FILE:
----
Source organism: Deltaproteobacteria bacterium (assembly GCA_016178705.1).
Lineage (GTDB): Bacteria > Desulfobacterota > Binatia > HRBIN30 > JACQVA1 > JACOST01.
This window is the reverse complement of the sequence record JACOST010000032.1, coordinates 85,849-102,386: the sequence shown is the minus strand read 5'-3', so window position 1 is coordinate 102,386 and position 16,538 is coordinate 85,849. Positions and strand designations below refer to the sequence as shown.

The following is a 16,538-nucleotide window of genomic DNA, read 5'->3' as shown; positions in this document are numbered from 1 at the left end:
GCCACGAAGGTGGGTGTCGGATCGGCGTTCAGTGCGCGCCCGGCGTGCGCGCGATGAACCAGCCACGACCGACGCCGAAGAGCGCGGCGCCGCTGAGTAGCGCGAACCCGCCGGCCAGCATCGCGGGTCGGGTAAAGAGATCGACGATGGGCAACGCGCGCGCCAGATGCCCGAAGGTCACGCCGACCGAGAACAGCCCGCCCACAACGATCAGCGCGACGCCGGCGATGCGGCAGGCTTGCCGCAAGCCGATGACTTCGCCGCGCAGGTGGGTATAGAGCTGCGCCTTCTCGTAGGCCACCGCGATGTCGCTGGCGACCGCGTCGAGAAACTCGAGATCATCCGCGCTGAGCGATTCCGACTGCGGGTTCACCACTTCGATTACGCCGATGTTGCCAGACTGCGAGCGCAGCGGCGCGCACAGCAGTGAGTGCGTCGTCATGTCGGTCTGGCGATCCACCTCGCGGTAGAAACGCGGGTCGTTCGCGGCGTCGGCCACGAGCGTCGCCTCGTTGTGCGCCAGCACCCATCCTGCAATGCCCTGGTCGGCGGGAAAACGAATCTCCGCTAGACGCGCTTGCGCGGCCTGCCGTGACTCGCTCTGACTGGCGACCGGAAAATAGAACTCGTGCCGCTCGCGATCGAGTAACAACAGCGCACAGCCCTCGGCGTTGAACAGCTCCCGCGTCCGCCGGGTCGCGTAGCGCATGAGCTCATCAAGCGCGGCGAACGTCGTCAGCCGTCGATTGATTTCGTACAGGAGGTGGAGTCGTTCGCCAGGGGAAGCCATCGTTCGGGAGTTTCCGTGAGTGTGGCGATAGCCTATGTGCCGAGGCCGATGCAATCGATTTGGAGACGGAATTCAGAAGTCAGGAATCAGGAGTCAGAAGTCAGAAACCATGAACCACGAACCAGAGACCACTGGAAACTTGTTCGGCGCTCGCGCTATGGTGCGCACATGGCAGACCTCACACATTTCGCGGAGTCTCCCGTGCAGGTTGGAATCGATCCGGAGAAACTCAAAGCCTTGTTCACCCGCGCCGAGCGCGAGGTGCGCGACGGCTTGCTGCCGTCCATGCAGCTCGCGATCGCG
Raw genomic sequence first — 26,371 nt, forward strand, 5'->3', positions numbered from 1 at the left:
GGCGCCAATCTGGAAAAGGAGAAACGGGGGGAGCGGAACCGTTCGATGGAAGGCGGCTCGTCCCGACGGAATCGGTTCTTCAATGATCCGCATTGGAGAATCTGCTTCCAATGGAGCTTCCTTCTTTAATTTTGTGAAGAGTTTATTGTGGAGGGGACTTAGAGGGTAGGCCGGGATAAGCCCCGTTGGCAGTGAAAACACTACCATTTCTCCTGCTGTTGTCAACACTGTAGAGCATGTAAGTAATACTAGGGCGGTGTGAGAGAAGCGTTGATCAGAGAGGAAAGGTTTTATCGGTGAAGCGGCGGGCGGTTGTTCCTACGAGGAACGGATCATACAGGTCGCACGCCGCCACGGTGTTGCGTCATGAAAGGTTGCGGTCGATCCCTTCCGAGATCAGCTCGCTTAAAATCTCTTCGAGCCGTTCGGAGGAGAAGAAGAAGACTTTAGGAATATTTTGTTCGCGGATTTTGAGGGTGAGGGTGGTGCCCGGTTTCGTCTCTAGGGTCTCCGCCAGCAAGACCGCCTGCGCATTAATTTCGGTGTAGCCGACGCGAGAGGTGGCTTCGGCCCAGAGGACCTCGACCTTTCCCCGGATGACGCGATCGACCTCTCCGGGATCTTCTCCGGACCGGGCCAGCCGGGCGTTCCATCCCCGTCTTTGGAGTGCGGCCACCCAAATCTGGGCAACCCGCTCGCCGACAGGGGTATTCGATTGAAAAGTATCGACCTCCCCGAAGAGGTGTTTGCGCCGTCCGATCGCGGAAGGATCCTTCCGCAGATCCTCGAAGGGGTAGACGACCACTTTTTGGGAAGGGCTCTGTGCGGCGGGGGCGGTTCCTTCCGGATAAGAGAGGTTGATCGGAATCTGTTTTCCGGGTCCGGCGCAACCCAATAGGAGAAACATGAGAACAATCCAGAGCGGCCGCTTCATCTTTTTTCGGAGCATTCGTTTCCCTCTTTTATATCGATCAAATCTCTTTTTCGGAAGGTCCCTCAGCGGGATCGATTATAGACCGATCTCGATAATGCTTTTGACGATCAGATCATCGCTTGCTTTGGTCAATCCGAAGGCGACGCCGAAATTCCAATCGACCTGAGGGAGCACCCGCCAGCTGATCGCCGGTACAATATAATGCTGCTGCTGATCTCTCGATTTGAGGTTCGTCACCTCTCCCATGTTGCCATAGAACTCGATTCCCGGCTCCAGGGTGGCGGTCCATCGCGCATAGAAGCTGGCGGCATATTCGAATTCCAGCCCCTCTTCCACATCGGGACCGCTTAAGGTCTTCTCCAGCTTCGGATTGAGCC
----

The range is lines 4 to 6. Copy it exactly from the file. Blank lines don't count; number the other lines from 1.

The following is a 16,538-nucleotide window of genomic DNA, read 5'->3' as shown; positions in this document are numbered from 1 at the left end:
GCCACGAAGGTGGGTGTCGGATCGGCGTTCAGTGCGCGCCCGGCGTGCGCGCGATGAACCAGCCACGACCGACGCCGAAGAGCGCGGCGCCGCTGAGTAGCGCGAACCCGCCGGCCAGCATCGCGGGTCGGGTAAAGAGATCGACGATGGGCAACGCGCGCGCCAGATGCCCGAAGGTCACGCCGACCGAGAACAGCCCGCCCACAACGATCAGCGCGACGCCGGCGATGCGGCAGGCTTGCCGCAAGCCGATGACTTCGCCGCGCAGGTGGGTATAGAGCTGCGCCTTCTCGTAGGCCACCGCGATGTCGCTGGCGACCGCGTCGAGAAACTCGAGATCATCCGCGCTGAGCGATTCCGACTGCGGGTTCACCACTTCGATTACGCCGATGTTGCCAGACTGCGAGCGCAGCGGCGCGCACAGCAGTGAGTGCGTCGTCATGTCGGTCTGGCGATCCACCTCGCGGTAGAAACGCGGGTCGTTCGCGGCGTCGGCCACGAGCGTCGCCTCGTTGTGCGCCAGCACCCATCCTGCAATGCCCTGGTCGGCGGGAAAACGAATCTCCGCTAGACGCGCTTGCGCGGCCTGCCGTGACTCGCTCTGACTGGCGACCGGAAAATAGAACTCGTGCCGCTCGCGATCGAGTAACAACAGCGCACAGCCCTCGGCGTTGAACAGCTCCCGCGTCCGCCGGGTCGCGTAGCGCATGAGCTCATCAAGCGCGGCGAACGTCGTCAGCCGTCGATTGATTTCGTACAGGAGGTGGAGTCGTTCGCCAGGGGAAGCCATCGTTCGGGAGTTTCCGTGAGTGTGGCGATAGCCTATGTGCCGAGGCCGATGCAATCGATTTGGAGACGGAATTCAGAAGTCAGGAATCAGGAGTCAGAAGTCAGAAACCATGAACCACGAACCAGAGACCACTGGAAACTTGTTCGGCGCTCGCGCTATGGTGCGCACATGGCAGACCTCACACATTTCGCGGAGTCTCCCGTGCAGGTTGGAATCGATCCGGAGAAACTCAAAGCCTTGTTCACCCGCGCCGAGCGCGAGGTGCGCGACGGCTTGCTGCCGTCCATGCAGCTCGCGATCGCG
Raw genomic sequence first — 26,371 nt, forward strand, 5'->3', positions numbered from 1 at the left: